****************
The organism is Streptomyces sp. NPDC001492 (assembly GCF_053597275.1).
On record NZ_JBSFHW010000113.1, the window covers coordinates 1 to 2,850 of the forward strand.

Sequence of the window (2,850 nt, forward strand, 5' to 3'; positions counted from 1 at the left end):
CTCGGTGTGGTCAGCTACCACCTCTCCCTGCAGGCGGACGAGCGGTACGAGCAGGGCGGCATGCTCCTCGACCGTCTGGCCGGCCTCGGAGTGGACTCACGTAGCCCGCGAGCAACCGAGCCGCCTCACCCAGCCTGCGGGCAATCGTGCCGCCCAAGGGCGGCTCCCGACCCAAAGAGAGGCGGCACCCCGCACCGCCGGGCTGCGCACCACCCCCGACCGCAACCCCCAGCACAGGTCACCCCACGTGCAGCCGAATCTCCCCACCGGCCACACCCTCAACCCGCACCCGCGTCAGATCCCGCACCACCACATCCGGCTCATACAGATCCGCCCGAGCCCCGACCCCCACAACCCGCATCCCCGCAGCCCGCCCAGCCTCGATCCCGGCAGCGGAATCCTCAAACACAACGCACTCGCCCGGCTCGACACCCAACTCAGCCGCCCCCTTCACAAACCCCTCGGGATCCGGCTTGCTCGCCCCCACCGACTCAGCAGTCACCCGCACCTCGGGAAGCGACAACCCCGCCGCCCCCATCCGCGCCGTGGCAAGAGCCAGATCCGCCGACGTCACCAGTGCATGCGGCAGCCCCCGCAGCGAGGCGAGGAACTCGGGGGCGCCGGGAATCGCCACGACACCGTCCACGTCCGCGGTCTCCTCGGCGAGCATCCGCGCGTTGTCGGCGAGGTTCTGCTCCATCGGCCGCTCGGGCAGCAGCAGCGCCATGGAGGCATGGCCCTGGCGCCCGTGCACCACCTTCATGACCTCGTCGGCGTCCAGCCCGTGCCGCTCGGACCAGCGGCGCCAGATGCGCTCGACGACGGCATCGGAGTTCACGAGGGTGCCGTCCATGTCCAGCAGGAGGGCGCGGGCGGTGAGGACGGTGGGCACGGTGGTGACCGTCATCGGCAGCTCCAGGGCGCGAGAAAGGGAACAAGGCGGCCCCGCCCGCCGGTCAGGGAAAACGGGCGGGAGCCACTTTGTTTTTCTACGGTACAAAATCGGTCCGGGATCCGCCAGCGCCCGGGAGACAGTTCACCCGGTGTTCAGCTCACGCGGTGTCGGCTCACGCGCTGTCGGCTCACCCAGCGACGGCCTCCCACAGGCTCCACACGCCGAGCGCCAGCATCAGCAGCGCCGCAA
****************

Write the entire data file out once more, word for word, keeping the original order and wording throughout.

The organism is Streptomyces sp. NPDC001492 (assembly GCF_053597275.1).
On record NZ_JBSFHW010000113.1, the window covers coordinates 1 to 2,850 of the forward strand.

Sequence of the window (2,850 nt, forward strand, 5' to 3'; positions counted from 1 at the left end):
CTCGGTGTGGTCAGCTACCACCTCTCCCTGCAGGCGGACGAGCGGTACGAGCAGGGCGGCATGCTCCTCGACCGTCTGGCCGGCCTCGGAGTGGACTCACGTAGCCCGCGAGCAACCGAGCCGCCTCACCCAGCCTGCGGGCAATCGTGCCGCCCAAGGGCGGCTCCCGACCCAAAGAGAGGCGGCACCCCGCACCGCCGGGCTGCGCACCACCCCCGACCGCAACCCCCAGCACAGGTCACCCCACGTGCAGCCGAATCTCCCCACCGGCCACACCCTCAACCCGCACCCGCGTCAGATCCCGCACCACCACATCCGGCTCATACAGATCCGCCCGAGCCCCGACCCCCACAACCCGCATCCCCGCAGCCCGCCCAGCCTCGATCCCGGCAGCGGAATCCTCAAACACAACGCACTCGCCCGGCTCGACACCCAACTCAGCCGCCCCCTTCACAAACCCCTCGGGATCCGGCTTGCTCGCCCCCACCGACTCAGCAGTCACCCGCACCTCGGGAAGCGACAACCCCGCCGCCCCCATCCGCGCCGTGGCAAGAGCCAGATCCGCCGACGTCACCAGTGCATGCGGCAGCCCCCGCAGCGAGGCGAGGAACTCGGGGGCGCCGGGAATCGCCACGACACCGTCCACGTCCGCGGTCTCCTCGGCGAGCATCCGCGCGTTGTCGGCGAGGTTCTGCTCCATCGGCCGCTCGGGCAGCAGCAGCGCCATGGAGGCATGGCCCTGGCGCCCGTGCACCACCTTCATGACCTCGTCGGCGTCCAGCCCGTGCCGCTCGGACCAGCGGCGCCAGATGCGCTCGACGACGGCATCGGAGTTCACGAGGGTGCCGTCCATGTCCAGCAGGAGGGCGCGGGCGGTGAGGACGGTGGGCACGGTGGTGACCGTCATCGGCAGCTCCAGGGCGCGAGAAAGGGAACAAGGCGGCCCCGCCCGCCGGTCAGGGAAAACGGGCGGGAGCCACTTTGTTTTTCTACGGTACAAAATCGGTCCGGGATCCGCCAGCGCCCGGGAGACAGTTCACCCGGTGTTCAGCTCACGCGGTGTCGGCTCACGCGCTGTCGGCTCACCCAGCGACGGCCTCCCACAGGCTCCACACGCCGAGCGCCAGCATCAGCAGCGCCGCAA